48


Table of Contents

On March 7, 2012, the Board of Directors of Summit approved a recapitalization and declared a $15.0 million dividend, of which $12.0 million was paid to the Company, resulting in a $12.0 million reduction in the fair value of the common stock.

On March 23, 2012, the Company sold its shares in the Octagon Fund for approximately $3.0 million resulting in a realized gain of approximately $18,000. The Company received approximately $2.9 million of the $3.0 million with the remaining proceeds of approximately $152,000 to be distributed when the Octagon Fund’s fiscal year audit is complete. The Company received additional proceeds of approximately $86,000 over the life of the investment.

On June 27, 2012, IPC completed the liquidation process filed under Chapter 7. There was no realized gain or loss as a result of the liquidation.

On July 10, 2012, the Company sold its 21,064 common shares of Safestone Limited, a Legacy Investment, which had a fair value of $0. The amount received from the sale was approximately $50,000 and resulted in a realized loss of approximately $2.0 million.

On August 9, 2012, the Company sold its common shares of SHL Group Limited and received gross proceeds of approximately $15.3 million, resulting in a realized gain of approximately $9.2 million. The $15.3 million in proceeds includes all transaction expenses and approximately $225,000 held in escrow, which had a fair value of $135,000 as of October 31, 2012.

On October 12, 2012, the Company received a dividend from U.S. Gas of approximately $2.4 million. U.S. Gas’ board approved an initial dividend to its shareholders, with future distributions projected to be paid quarterly. The Company anticipates receiving dividends from U.S. Gas for as long as it maintains its equity investment in U.S. Gas, and its cash flows can support the dividend. Each quarterly dividend must be approved by U.S. Gas’s board of directors and be permissible under its gas and electric supply credit agreement.

During the fiscal year ended October 31, 2012, Marine Exhibition Corporation (“Marine”) made principal payments totaling $600,000 on its senior subordinated loan. As of October 31, 2012, the balance of the loan was approximately $11.8 million.

During the fiscal year ended October 31, 2012, Pre-Paid Legal made principal payments on its tranche A term loan totaling approximately $976,000. The outstanding balance of the tranche A term loan was approximately $3.0 million.

During the fiscal year ended October 31, 2012, the Company realized a loss on its investment in MVC Partners of approximately $1.4 million. Please see Note 2 of our consolidated financial statements “Consolidation” for more information.

During the quarter ended January 31, 2012, the Valuation Committee increased the fair value of the Company’s investments in Octagon Fund by approximately $84,000, SGDA Europe equity interest by $265,000, Turf equity interest by $500,000 and Security Holdings equity interest by $205,000. The Valuation Committee also increased the fair values of the Company’s escrow receivables related to Vitality by $130,000 and Vendio by approximately $13,000. In addition, increases in the cost basis and fair value of the loans to Custom Alloy, Marine, Summit and U.S. Gas and the Marine preferred stock were due to the capitalization of PIK interest/dividends totaling $759,466. The Valuation Committee also decreased the fair value of the Company’s investments in BP term loan A by $100,000, HH&B common stock by $500,000, MVC Automotive equity interest by approximately $7.5 million, MVC Partners equity interest by approximately $326,000, MVCFS’ General Partnership interest in the PE Fund by approximately $8,000, NPWT common and preferred stock by approximately $6,000 and $120,000, respectively, Tekers common stock by $280,000, Velocitius equity interest by approximately $1.9 million. The Valuation Committee also determined to value the liability associated with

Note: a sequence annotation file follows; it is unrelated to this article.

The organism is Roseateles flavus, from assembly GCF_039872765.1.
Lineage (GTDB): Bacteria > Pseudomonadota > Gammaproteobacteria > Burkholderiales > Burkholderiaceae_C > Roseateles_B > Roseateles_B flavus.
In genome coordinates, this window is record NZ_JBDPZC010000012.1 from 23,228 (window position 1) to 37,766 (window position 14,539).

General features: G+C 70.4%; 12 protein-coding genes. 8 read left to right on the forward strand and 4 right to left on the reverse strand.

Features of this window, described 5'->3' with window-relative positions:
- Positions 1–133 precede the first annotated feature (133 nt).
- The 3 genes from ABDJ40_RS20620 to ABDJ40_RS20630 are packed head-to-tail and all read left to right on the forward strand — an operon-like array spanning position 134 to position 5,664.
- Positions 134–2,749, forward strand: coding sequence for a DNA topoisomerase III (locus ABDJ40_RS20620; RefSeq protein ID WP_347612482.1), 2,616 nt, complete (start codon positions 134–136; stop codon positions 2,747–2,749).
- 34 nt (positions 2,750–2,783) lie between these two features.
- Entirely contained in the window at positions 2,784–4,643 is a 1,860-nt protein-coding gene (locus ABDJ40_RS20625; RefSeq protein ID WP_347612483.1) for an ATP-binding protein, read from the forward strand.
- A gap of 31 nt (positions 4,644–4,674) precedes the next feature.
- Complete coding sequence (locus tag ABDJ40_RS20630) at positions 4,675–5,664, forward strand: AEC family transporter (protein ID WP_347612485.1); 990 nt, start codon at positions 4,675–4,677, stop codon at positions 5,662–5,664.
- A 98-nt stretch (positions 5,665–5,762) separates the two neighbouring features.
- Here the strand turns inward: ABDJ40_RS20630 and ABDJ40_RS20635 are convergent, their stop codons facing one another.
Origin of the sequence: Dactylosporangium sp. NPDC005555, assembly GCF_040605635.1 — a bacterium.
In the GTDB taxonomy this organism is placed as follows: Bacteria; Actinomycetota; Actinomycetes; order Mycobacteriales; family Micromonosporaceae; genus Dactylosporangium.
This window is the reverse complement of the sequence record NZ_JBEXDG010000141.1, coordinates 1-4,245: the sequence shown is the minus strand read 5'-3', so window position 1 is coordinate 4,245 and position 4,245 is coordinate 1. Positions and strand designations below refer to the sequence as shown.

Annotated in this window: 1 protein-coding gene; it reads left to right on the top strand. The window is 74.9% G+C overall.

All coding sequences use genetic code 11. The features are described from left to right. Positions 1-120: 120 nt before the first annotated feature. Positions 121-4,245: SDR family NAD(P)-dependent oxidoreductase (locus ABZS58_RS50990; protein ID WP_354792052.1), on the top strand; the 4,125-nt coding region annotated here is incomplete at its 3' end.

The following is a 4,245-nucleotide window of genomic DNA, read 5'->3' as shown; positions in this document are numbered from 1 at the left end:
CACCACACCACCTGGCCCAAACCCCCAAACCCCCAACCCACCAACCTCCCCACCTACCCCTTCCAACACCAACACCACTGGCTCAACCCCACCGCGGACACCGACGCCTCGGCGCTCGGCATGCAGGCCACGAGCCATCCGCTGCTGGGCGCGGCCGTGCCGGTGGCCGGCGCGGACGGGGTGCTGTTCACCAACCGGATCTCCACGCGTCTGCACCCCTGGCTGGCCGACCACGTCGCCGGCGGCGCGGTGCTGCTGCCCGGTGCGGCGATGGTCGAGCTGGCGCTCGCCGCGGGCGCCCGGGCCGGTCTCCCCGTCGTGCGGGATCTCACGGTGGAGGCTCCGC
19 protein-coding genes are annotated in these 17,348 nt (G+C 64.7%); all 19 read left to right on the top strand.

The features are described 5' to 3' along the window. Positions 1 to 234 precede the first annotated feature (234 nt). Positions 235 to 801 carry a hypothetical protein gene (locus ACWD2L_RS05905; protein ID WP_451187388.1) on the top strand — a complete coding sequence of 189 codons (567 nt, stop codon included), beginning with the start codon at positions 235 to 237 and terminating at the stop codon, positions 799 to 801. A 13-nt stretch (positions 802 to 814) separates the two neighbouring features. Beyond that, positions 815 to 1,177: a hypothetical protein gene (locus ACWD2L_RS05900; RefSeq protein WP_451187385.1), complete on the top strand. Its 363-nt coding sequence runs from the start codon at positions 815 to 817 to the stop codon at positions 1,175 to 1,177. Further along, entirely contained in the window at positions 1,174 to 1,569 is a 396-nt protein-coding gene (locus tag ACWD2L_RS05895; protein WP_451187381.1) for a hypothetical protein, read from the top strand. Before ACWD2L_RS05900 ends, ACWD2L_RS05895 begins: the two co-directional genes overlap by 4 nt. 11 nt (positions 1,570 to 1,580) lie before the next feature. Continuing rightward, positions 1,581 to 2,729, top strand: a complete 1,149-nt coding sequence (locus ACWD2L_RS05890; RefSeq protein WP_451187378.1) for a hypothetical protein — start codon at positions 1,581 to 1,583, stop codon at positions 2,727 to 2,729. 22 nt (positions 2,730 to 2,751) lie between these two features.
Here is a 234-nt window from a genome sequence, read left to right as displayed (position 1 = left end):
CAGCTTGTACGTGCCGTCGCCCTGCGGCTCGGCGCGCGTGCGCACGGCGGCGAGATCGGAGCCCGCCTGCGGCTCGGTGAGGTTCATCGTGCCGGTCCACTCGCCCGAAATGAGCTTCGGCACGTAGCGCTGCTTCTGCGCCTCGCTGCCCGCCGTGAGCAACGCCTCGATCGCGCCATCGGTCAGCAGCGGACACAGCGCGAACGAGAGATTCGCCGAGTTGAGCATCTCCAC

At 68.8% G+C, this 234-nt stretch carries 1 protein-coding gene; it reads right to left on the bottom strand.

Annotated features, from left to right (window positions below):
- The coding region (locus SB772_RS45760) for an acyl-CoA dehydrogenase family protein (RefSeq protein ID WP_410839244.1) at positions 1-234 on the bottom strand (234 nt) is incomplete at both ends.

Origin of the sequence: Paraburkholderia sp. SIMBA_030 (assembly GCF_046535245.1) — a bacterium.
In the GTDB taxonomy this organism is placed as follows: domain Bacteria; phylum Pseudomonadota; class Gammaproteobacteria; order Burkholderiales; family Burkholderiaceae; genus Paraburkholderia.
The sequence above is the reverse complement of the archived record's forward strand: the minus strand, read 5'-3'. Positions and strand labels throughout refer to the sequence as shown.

49


Table of Contents

the Ohio Medical guarantee at $700,000. Also, during the quarter ended January 31, 2012, the undistributed allocation of flow through losses from the Company’s equity investment in Octagon decreased the cost basis and fair value of this investment by approximately $112,000.

During the quarter ended April 30, 2012, the Valuation Committee increased the fair value of the Company’s investments in Vestal common stock by $1.2 million, MVC Automotive equity interest by $106,000, Security Holdings equity interest by $101,000, SGDA Europe equity interest by $33,000, Tekers common stock by $4,000 and Octagon Fund by approximately $143,000. In addition, increases in the cost basis and fair value of the loans to Custom Alloy, Marine, Summit, U.S. Gas, Freshii and the Marine preferred stock were due to the capitalization of PIK interest/dividends totaling $775,585. The Valuation Committee also decreased the fair value of the Company’s investments in HH&B common stock by $100,000, MVC Partners equity interest by approximately $113,000, MVCFS’ General Partnership interest in the PE Fund by approximately $3,000, and Velocitius equity interest by approximately $2.1 million. Also, during the quarter ended April 30, 2012, the undistributed allocation of flow through income from the Company’s equity investment in Octagon increased the cost basis and fair value of this investment by approximately $94,000.